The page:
Soon, they find themselves running on personal and spiritual empty. It is a slippery slope to decreased joyful spirit-filled service. Left unchecked, running on empty eventually leads to volunteer burn-out in which the once energized and enthusiastic individual presents as burdened, anxious, detached and joyless and bottom out as angry, resentful and cynical. 

The individual's reaction to burn-out varies from healthy and helpful to unhealthy and harmful.  People might….
  • Ask for a break from their service or reduction in responsibilities to renew and refresh, then  return to serve, but never over-serve again. 
  • Seek out a spiritual mentor to provide counsel, pray with and for them.  
  • Resign and find another area of ministry where they can limit their service OR worse, repeat the same mistakes in the new area only to burn out again.
  • Become physically rundown suffering viruses, colds and malaise. 
  • Project their negative feelings on others; blame or create conflict with others around them. 
  • Ignore or deny burn-out until depression or detachment creates marital and other relationship problems.
  • Act out with angry outbursts of frustration. 
  • Leave the church. Some leave quietly and find another church and some leave the church altogether. 
Unfortunately, many volunteers in Children's ministry sliding down the slippery slope toward burn-out live in total denial or suffer in silence fearful to admit their struggles until it is too late. It's a dirty little secret, they keep to themselves until it is too late.

Personal reasons for denial and silence are reinforced by church practices. The church shares in the dirty little secret from the beginning. Whether intentionally or not, these examples of common church practices set volunteers up for burn-out and punishes them when it happens.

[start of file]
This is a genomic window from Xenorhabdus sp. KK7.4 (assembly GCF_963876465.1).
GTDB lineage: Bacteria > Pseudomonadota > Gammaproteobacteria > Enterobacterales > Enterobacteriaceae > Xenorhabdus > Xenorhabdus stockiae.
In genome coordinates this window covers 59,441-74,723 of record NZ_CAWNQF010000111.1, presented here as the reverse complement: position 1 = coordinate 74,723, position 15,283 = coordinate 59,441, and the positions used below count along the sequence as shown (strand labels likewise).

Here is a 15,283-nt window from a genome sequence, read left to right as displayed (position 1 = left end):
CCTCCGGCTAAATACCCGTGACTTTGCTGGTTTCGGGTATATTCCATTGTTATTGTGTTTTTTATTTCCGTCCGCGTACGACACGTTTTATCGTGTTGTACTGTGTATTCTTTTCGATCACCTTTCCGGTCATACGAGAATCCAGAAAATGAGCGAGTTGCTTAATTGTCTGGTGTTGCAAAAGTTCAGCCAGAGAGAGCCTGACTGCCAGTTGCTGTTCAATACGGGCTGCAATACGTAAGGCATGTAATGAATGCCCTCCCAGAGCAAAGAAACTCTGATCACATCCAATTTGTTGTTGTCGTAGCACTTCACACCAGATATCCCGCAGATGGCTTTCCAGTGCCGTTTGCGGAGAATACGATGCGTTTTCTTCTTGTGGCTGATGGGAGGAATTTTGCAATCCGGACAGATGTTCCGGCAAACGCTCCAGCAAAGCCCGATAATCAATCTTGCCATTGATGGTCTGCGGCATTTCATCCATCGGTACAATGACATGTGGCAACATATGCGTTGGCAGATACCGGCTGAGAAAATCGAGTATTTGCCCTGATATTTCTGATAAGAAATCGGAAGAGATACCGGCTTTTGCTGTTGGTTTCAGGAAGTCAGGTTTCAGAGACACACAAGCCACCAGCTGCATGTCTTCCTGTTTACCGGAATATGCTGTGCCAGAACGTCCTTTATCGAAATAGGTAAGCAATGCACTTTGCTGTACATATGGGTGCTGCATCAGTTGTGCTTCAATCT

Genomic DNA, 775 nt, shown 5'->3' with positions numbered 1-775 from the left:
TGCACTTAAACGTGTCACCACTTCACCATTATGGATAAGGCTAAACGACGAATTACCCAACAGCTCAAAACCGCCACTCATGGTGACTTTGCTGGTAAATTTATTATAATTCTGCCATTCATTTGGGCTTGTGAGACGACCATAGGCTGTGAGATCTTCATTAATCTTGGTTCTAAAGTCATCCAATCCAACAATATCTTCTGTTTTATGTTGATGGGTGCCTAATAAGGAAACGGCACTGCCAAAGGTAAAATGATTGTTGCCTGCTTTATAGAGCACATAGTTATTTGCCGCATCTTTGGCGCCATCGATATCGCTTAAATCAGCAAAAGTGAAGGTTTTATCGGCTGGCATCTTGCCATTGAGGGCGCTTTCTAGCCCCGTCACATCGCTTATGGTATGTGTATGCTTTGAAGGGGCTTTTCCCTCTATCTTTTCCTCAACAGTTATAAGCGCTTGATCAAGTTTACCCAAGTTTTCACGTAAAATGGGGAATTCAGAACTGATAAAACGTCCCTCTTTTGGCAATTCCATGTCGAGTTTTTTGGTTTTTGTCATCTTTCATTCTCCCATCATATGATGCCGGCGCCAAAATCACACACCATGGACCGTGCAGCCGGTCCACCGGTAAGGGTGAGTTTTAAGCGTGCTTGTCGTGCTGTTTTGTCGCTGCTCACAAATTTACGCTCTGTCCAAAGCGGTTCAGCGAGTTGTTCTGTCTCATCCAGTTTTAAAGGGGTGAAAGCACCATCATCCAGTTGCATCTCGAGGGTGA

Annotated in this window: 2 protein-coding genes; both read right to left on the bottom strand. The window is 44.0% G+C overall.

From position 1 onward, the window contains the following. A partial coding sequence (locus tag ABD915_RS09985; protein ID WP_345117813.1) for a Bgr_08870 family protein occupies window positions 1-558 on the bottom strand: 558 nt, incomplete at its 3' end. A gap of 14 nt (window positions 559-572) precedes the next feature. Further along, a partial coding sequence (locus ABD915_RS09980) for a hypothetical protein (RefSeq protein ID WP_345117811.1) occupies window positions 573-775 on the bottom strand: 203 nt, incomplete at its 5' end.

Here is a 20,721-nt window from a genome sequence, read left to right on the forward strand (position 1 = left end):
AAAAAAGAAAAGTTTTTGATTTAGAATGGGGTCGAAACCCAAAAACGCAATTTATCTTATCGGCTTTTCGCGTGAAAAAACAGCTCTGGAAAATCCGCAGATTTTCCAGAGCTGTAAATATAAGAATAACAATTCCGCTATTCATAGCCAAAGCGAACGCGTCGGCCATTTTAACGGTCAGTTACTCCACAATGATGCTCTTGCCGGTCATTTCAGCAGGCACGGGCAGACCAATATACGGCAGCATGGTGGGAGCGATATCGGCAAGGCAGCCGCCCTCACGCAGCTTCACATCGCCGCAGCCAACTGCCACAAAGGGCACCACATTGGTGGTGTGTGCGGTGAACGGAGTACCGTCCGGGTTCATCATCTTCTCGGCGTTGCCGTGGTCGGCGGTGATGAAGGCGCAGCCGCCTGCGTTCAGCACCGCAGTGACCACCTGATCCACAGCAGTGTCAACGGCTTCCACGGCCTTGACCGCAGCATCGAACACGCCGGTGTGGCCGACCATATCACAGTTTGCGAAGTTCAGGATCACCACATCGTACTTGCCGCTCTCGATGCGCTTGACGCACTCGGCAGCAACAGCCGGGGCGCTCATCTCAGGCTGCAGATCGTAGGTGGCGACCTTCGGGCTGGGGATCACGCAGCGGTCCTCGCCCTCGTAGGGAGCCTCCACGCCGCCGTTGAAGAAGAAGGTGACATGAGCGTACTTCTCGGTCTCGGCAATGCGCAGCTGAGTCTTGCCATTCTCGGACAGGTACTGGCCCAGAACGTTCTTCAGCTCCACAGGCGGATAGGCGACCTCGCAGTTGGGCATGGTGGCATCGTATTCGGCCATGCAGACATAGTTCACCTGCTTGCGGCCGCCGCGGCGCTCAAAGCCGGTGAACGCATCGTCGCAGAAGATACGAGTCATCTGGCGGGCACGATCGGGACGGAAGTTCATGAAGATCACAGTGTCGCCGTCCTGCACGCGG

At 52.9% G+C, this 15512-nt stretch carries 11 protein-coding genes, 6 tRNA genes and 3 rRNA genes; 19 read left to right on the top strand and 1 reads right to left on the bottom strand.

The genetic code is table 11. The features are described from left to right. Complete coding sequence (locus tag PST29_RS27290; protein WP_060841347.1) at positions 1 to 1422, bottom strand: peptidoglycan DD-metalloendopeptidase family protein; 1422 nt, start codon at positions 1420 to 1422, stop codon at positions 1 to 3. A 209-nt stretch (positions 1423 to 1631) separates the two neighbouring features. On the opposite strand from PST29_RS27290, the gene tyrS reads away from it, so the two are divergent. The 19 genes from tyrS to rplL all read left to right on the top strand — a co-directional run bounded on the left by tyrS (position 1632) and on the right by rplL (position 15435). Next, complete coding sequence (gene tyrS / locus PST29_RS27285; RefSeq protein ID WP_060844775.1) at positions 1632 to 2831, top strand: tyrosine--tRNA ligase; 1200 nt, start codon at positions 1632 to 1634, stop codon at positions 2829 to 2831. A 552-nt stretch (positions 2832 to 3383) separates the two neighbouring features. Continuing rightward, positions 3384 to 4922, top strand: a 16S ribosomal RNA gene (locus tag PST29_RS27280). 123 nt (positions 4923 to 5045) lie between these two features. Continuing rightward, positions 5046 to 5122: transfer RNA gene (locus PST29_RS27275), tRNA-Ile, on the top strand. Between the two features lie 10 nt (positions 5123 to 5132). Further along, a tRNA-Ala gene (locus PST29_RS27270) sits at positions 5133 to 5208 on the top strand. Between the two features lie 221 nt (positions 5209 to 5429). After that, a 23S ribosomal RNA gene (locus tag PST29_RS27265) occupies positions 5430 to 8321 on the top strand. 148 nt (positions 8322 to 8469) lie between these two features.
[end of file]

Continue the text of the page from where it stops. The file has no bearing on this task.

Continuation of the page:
• Ask the same few "Yes" people to fill in or lead and do it over and over again. It is much easier to use them than rotate through the large list until you get a Yes!
  • Recruit an inspired new believer to take on multiple ministry leadership roles. New to the church, John's  great joy teaching kindergarten is noticed by church leadership and suddenly he's asked to lead the men's ministry, join the Preschool board AND continue to teach.  
  • Allow church staff to model unhealthy church/home boundaries.  Church staff is required or encouraged to always be at church or available setting up expectations of over serving.  
  • Add programs before there are enough people to run them. Add programs without assessing feasibility in effort to attract more young families or provide "childcare" during Adult offerings. 
  • Minimize the time commitment and responsibilities of a leadership role. The idea is people  don't want to know, already know or will not volunteer if they know all the details. 
  • Celebrate and single out volunteers who over serve with awards or excessive praise.  Base incentives to serve on external rewards or awards for high profile positions with long hours.  
  • Use Pastor's influence to get a volunteer to take on a huge ministry commitment.   Most people find it hard to say no to the Senior Pastor, so send him in to close the deal. 
  • Fail to minister to and/or punish volunteers who burn-out.  Failure is not acceptable and usually addressed by dismissing or asking the volunteer to resign.  Reasons for dismissal or resignation are reported as spiritual issues, illness, family problems, personality conflicts, etc. 
  • Let burned out volunteers leave the church "unnoticed". Let people leave quietly and without follow up to avoid embarrassment or minimize church conflict. 
I believe churches mean well and their motive is to spread the gospel, NOT to do harm.  Hopefully, by openly talking about burn-out and admitting it exists, we can bring the dirty little secret into the light…


  To be continued in Parts 2 & 3.  



Go Ahead - Google it!